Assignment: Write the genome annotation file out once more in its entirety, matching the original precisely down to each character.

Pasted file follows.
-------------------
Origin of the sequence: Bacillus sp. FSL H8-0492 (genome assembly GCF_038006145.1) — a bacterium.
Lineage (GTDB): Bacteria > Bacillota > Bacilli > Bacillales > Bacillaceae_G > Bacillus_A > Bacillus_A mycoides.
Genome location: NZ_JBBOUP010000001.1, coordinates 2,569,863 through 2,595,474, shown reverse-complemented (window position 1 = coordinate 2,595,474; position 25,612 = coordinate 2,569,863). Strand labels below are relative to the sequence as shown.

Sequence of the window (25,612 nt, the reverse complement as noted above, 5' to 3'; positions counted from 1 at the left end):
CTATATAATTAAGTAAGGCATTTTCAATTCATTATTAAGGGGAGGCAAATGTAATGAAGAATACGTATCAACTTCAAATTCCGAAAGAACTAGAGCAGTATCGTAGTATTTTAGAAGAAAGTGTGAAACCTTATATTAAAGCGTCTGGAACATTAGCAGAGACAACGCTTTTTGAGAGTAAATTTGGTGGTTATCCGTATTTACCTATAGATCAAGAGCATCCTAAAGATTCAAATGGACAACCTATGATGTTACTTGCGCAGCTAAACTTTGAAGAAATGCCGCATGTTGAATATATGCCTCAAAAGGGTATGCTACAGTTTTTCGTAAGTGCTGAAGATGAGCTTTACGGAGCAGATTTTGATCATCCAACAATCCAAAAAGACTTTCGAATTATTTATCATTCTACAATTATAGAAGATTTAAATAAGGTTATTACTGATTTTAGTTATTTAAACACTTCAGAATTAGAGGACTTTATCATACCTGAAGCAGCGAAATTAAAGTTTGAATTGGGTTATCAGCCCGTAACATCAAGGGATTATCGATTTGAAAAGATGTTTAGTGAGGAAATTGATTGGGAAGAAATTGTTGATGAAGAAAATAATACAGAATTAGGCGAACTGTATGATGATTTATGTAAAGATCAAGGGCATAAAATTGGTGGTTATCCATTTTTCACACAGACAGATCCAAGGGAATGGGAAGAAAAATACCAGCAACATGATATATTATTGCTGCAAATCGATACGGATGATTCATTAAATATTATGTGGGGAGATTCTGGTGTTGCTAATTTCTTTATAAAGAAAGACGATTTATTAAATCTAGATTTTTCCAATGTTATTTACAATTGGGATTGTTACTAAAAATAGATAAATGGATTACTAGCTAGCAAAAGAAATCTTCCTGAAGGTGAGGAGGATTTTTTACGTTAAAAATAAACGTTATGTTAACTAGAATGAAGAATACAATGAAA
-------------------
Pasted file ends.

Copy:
Origin of the sequence: Bacillus sp. FSL H8-0492 (genome assembly GCF_038006145.1) — a bacterium.
Lineage (GTDB): Bacteria > Bacillota > Bacilli > Bacillales > Bacillaceae_G > Bacillus_A > Bacillus_A mycoides.
Genome location: NZ_JBBOUP010000001.1, coordinates 2,569,863 through 2,595,474, shown reverse-complemented (window position 1 = coordinate 2,595,474; position 25,612 = coordinate 2,569,863). Strand labels below are relative to the sequence as shown.

Sequence of the window (25,612 nt, the reverse complement as noted above, 5' to 3'; positions counted from 1 at the left end):
CTATATAATTAAGTAAGGCATTTTCAATTCATTATTAAGGGGAGGCAAATGTAATGAAGAATACGTATCAACTTCAAATTCCGAAAGAACTAGAGCAGTATCGTAGTATTTTAGAAGAAAGTGTGAAACCTTATATTAAAGCGTCTGGAACATTAGCAGAGACAACGCTTTTTGAGAGTAAATTTGGTGGTTATCCGTATTTACCTATAGATCAAGAGCATCCTAAAGATTCAAATGGACAACCTATGATGTTACTTGCGCAGCTAAACTTTGAAGAAATGCCGCATGTTGAATATATGCCTCAAAAGGGTATGCTACAGTTTTTCGTAAGTGCTGAAGATGAGCTTTACGGAGCAGATTTTGATCATCCAACAATCCAAAAAGACTTTCGAATTATTTATCATTCTACAATTATAGAAGATTTAAATAAGGTTATTACTGATTTTAGTTATTTAAACACTTCAGAATTAGAGGACTTTATCATACCTGAAGCAGCGAAATTAAAGTTTGAATTGGGTTATCAGCCCGTAACATCAAGGGATTATCGATTTGAAAAGATGTTTAGTGAGGAAATTGATTGGGAAGAAATTGTTGATGAAGAAAATAATACAGAATTAGGCGAACTGTATGATGATTTATGTAAAGATCAAGGGCATAAAATTGGTGGTTATCCATTTTTCACACAGACAGATCCAAGGGAATGGGAAGAAAAATACCAGCAACATGATATATTATTGCTGCAAATCGATACGGATGATTCATTAAATATTATGTGGGGAGATTCTGGTGTTGCTAATTTCTTTATAAAGAAAGACGATTTATTAAATCTAGATTTTTCCAATGTTATTTACAATTGGGATTGTTACTAAAAATAGATAAATGGATTACTAGCTAGCAAAAGAAATCTTCCTGAAGGTGAGGAGGATTTTTTACGTTAAAAATAAACGTTATGTTAACTAGAATGAAGAATACAATGAAA